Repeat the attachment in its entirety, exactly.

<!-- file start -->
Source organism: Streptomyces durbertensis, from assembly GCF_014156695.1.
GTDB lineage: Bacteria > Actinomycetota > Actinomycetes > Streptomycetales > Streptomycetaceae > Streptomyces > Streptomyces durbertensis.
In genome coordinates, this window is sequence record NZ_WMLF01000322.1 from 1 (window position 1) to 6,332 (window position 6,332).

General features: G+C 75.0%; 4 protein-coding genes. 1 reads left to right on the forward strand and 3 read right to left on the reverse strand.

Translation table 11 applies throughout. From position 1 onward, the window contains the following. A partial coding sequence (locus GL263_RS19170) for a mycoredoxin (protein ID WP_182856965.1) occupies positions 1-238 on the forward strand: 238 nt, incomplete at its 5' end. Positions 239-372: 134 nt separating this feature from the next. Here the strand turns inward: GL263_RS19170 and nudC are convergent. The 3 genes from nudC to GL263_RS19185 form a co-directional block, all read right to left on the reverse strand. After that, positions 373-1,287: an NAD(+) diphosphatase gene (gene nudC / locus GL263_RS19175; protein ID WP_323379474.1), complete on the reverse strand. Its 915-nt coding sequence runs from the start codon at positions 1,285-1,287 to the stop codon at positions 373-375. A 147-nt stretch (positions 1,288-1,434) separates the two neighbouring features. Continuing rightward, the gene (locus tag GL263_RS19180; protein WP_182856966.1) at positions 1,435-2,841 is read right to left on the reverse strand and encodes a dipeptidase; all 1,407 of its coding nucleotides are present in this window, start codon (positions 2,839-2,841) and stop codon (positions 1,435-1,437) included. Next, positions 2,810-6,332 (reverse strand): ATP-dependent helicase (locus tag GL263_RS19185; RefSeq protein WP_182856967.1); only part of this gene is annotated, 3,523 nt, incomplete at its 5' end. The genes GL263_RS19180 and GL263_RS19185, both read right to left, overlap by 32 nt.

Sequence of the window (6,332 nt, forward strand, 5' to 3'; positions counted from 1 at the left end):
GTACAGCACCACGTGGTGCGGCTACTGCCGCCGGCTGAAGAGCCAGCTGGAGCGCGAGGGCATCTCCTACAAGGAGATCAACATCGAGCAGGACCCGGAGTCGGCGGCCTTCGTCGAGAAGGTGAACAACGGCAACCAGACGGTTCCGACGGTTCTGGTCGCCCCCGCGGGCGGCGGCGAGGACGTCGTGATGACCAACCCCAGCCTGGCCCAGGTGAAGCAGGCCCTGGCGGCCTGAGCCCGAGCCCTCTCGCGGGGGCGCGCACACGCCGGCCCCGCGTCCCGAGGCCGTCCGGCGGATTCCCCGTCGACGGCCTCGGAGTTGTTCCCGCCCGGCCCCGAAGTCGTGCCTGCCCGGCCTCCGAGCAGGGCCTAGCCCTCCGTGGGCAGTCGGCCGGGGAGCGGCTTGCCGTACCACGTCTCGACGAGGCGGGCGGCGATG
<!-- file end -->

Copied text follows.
Source organism: Streptomyces durbertensis, from assembly GCF_014156695.1.
GTDB lineage: Bacteria > Actinomycetota > Actinomycetes > Streptomycetales > Streptomycetaceae > Streptomyces > Streptomyces durbertensis.
In genome coordinates, this window is sequence record NZ_WMLF01000322.1 from 1 (window position 1) to 6,332 (window position 6,332).

General features: G+C 75.0%; 4 protein-coding genes. 1 reads left to right on the forward strand and 3 read right to left on the reverse strand.

Translation table 11 applies throughout. From position 1 onward, the window contains the following. A partial coding sequence (locus GL263_RS19170) for a mycoredoxin (protein ID WP_182856965.1) occupies positions 1-238 on the forward strand: 238 nt, incomplete at its 5' end. Positions 239-372: 134 nt separating this feature from the next. Here the strand turns inward: GL263_RS19170 and nudC are convergent. The 3 genes from nudC to GL263_RS19185 form a co-directional block, all read right to left on the reverse strand. After that, positions 373-1,287: an NAD(+) diphosphatase gene (gene nudC / locus GL263_RS19175; protein ID WP_323379474.1), complete on the reverse strand. Its 915-nt coding sequence runs from the start codon at positions 1,285-1,287 to the stop codon at positions 373-375. A 147-nt stretch (positions 1,288-1,434) separates the two neighbouring features. Continuing rightward, the gene (locus tag GL263_RS19180; protein WP_182856966.1) at positions 1,435-2,841 is read right to left on the reverse strand and encodes a dipeptidase; all 1,407 of its coding nucleotides are present in this window, start codon (positions 2,839-2,841) and stop codon (positions 1,435-1,437) included. Next, positions 2,810-6,332 (reverse strand): ATP-dependent helicase (locus tag GL263_RS19185; RefSeq protein WP_182856967.1); only part of this gene is annotated, 3,523 nt, incomplete at its 5' end. The genes GL263_RS19180 and GL263_RS19185, both read right to left, overlap by 32 nt.

Sequence of the window (6,332 nt, forward strand, 5' to 3'; positions counted from 1 at the left end):
GTACAGCACCACGTGGTGCGGCTACTGCCGCCGGCTGAAGAGCCAGCTGGAGCGCGAGGGCATCTCCTACAAGGAGATCAACATCGAGCAGGACCCGGAGTCGGCGGCCTTCGTCGAGAAGGTGAACAACGGCAACCAGACGGTTCCGACGGTTCTGGTCGCCCCCGCGGGCGGCGGCGAGGACGTCGTGATGACCAACCCCAGCCTGGCCCAGGTGAAGCAGGCCCTGGCGGCCTGAGCCCGAGCCCTCTCGCGGGGGCGCGCACACGCCGGCCCCGCGTCCCGAGGCCGTCCGGCGGATTCCCCGTCGACGGCCTCGGAGTTGTTCCCGCCCGGCCCCGAAGTCGTGCCTGCCCGGCCTCCGAGCAGGGCCTAGCCCTCCGTGGGCAGTCGGCCGGGGAGCGGCTTGCCGTACCACGTCTCGACGAGGCGGGCGGCGATG